This month marks the 20th anniversary of the NC-17 rating, invented by the MPAA to separate certain graphic yet non-pornographic films from the seedy connotations of the X rating. But the new classification immediately had its own stigma and many theater chains and video stores wouldn't carry films with the NC-17 mark. So then some films that didn't want to cut content to receive an R rating went out to cinemas unrated. Unfortunately, many chains were also unwelcome to circumvention of the MPAA. Now AMC Theatres, which has long been one of those against booking films lacking classification, is opening its screens (around 60 locations) to the horror sequel 'Hatchet II,' which makes this the widest opening for an unrated film in 25 years.

Of course this decision comes via the accessible horror genre rather than through something more "adult" or sex-centric like a Todd Solondz, John Waters or Harmony Korine, or even an Adrian Lyne or Paul Verhoeven. But will the erotic stuff be treated as fairly as the violent and gory? It's assumed that following the October 1 release of 'Hatchet II,' the also-unrated horror release 'I Spit on Your Grave' will be booked in similar fashion. Then what? If the first title is successful -- and I think it has a good shot at being the highest-grossing unrated film of all time -- can we expect filmmakers to actually start trying to garner an NC-17 just to then go out unrated? Will films that wouldn't even receive an NC-17 exploit the sudden approval by going unrated anyway? It could get as bad as the present situation with unrated DVD editions, which are rarely worth their ironic marketing gimmick.

After the jump lets look at some of the more notable films that were distributed unrated and see how they performed.

'The Evil Dead' - I'm not sure if this 1983 film is what AMC is referring to in claiming its been 25 years since an unrated title has been released this wide, but Sam Raimi's original 'Evil Dead' did go out to 128 theaters and took home more than $2 million (as far as I know from that initial run).

'The Passion Recut' - After racking up more than $350 million in wide release, breaking the box office record for independent film and becoming one of the highest-grossing R-rated films ever, Mel Gibson's 'Passion of the Christ' was re-released in a new form that went out unrated. The interesting thing is that it featured less graphic violence than the original cut. Due to the lack of rating, I assumed the re-release was gorier. It grossed an extra half a million.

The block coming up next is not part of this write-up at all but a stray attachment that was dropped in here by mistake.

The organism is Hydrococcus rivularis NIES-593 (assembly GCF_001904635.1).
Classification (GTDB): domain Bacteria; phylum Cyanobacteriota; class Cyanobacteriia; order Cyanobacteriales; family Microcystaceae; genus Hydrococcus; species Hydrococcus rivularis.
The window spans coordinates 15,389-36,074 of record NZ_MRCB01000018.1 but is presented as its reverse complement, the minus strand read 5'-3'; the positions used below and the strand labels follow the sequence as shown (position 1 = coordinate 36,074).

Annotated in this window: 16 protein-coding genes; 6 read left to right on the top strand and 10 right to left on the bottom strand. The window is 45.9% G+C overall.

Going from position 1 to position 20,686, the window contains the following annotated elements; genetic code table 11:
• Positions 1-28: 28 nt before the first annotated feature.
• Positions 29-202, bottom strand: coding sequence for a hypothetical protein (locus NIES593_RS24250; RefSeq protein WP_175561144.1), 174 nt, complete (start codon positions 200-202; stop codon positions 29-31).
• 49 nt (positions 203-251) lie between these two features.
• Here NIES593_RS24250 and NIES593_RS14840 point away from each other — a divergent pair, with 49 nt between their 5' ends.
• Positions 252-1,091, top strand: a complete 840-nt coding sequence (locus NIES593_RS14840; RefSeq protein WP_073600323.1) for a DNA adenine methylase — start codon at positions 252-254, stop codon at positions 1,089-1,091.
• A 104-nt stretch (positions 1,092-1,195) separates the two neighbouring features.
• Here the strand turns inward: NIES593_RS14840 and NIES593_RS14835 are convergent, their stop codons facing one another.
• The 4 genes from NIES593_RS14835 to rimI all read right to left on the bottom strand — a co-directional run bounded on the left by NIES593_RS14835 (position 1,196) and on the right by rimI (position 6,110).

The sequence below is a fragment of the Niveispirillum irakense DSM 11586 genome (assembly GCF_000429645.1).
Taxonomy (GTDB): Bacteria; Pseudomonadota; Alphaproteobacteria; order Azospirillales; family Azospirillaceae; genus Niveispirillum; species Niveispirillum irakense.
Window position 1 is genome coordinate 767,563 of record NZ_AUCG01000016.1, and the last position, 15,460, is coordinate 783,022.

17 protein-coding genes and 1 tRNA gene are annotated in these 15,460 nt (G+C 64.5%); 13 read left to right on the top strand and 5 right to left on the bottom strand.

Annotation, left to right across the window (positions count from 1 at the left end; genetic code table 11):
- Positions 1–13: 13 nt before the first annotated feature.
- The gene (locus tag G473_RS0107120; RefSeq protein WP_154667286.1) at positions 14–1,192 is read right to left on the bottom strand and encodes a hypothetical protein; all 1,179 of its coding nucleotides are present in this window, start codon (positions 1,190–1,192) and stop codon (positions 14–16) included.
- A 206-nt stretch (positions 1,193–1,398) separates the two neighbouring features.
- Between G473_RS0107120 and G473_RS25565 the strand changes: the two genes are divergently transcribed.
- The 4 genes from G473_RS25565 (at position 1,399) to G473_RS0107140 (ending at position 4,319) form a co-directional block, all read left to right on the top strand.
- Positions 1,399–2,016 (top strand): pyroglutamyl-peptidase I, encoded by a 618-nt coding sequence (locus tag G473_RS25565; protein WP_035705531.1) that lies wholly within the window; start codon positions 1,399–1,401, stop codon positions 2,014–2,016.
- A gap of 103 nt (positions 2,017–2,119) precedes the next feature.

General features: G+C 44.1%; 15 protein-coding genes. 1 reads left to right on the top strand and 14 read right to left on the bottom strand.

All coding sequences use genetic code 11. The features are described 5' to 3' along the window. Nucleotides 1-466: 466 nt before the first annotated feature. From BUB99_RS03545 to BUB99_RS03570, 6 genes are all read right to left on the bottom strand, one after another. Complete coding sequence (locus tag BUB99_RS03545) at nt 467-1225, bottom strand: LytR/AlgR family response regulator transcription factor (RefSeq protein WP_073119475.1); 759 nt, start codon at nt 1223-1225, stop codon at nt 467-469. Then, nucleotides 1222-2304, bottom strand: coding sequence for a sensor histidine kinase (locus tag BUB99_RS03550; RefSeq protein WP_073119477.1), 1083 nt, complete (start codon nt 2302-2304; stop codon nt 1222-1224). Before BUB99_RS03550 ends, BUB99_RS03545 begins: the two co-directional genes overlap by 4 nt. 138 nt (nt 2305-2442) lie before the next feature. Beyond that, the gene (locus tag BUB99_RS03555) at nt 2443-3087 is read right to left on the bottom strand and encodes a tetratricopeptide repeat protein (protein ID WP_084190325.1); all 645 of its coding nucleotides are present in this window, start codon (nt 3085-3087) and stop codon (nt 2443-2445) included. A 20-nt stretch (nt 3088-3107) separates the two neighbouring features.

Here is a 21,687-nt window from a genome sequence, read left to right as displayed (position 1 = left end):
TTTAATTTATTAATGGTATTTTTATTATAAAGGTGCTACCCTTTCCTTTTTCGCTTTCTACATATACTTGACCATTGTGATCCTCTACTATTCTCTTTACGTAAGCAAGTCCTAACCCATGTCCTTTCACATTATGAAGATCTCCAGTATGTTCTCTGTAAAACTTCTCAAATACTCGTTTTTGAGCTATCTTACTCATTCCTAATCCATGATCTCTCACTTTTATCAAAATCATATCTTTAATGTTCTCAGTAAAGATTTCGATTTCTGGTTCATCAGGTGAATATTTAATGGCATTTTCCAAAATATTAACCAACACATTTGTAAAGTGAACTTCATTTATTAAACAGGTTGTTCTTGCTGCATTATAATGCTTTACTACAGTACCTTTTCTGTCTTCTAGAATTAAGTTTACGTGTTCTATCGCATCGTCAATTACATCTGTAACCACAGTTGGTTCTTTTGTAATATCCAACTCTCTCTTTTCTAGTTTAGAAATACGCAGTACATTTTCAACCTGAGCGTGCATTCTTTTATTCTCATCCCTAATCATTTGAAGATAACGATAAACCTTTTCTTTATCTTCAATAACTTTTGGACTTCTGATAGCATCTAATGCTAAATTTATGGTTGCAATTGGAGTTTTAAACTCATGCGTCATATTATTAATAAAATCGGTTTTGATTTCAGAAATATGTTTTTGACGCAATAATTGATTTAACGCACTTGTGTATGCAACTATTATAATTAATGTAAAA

'Happiness' - Todd Solondz and distributor Good Machine released this indie classic unrated after receiving an NC-17 from the MPAA. It seems back then there was less of a problem with the lack of classification compared to the stigma of NC-17 and the film went as wide as 60 screens and took in nearly $3 million. Since then Solondz has gone with mixed attempts. 'Storytelling' ($900,000 gross) ended up with an R after a statement-making bit of self-censorship but then 'Palindromes' ($553,000 gross) went out unrated. His latest, 'Life During Wartime' ($269,000), is rated R.


'Requiem for a Dream' - Many of us didn't discover Darren Aronofsky's stylish junkie drama until video, when the film was given an R-rated re-cut with less footage of the disturbing orgy sequence. But given that its theatrical run was without a rating, it's remarkable that it did ultimately end up on more than 90 screens and earned a decent domestic gross of $3.6 million.

'Antichrist' - There was no way Lars von Trier's film could have been cut down for an R and been the same film, but its shocking, graphic content could have been used to its advantage in wide release were it allowed to go to the multiplexes. Actually, that's probably not true. People don't go out to be stunned the way they did when 'The Crying Game' was released in the early '90s. Plus, 'Antichrist' was available through cable VOD for those who wanted to see what the fuss was about. Theatrically it only made $400,000.

'The Brown Bunny' - Similar situation to 'Antichrist,' though more blatantly hardcore with its sex scenes (specifically the infamous fellatio bit between Vincent Gallo and Chloe Sevigny). This came before such films made up for lack of screens with VOD platforms. Domestic gross: $366,000.

'Che' - Steven Soderbergh's film also had the benefit of IFC's VOD service with which to reach most corners of the U.S. non-theatrically. Still, for a film longer than four hours and much of it subtitled, the unratd full version of 'Che' did significant business on nearly 40 screens: $1.5 million.


'Valhalla Rising' - Nicolas Winding Refn's recently released follow-up to his highly acclaimed 'Bronson' has a lot of appeal for fans of violent action and horror films. And it received mostly positive reviews, too. Again, though, it's an IFC title so it's hard to tell if they might have sought a wider release had it not had the VOD supplement. Domestic gross from 2 screens: $31,000.

'Zyzzyx Road' - Would a rating have helped this Katherine Heigl film gross more than $20 (not counting the tickets bought by crew members later reimbursed)? Nah, it probably would have still been dumped to a single Dallas cinema and had a similar fate.

'A Film Unfinished' - Beastie Boy Adam Yauch recently had a fit regarding the MPAA's decision to stamp this Holocaust documentary with an NC-17 rating. It ended up being released unrated, which will apparently help it get into school programs. But few docs, let alone historical record films such as this, end up in many AMC locations anyway. Regardless of its rating this wouldn't have likely done better theatrically than its 5 screens and $135,000 gross.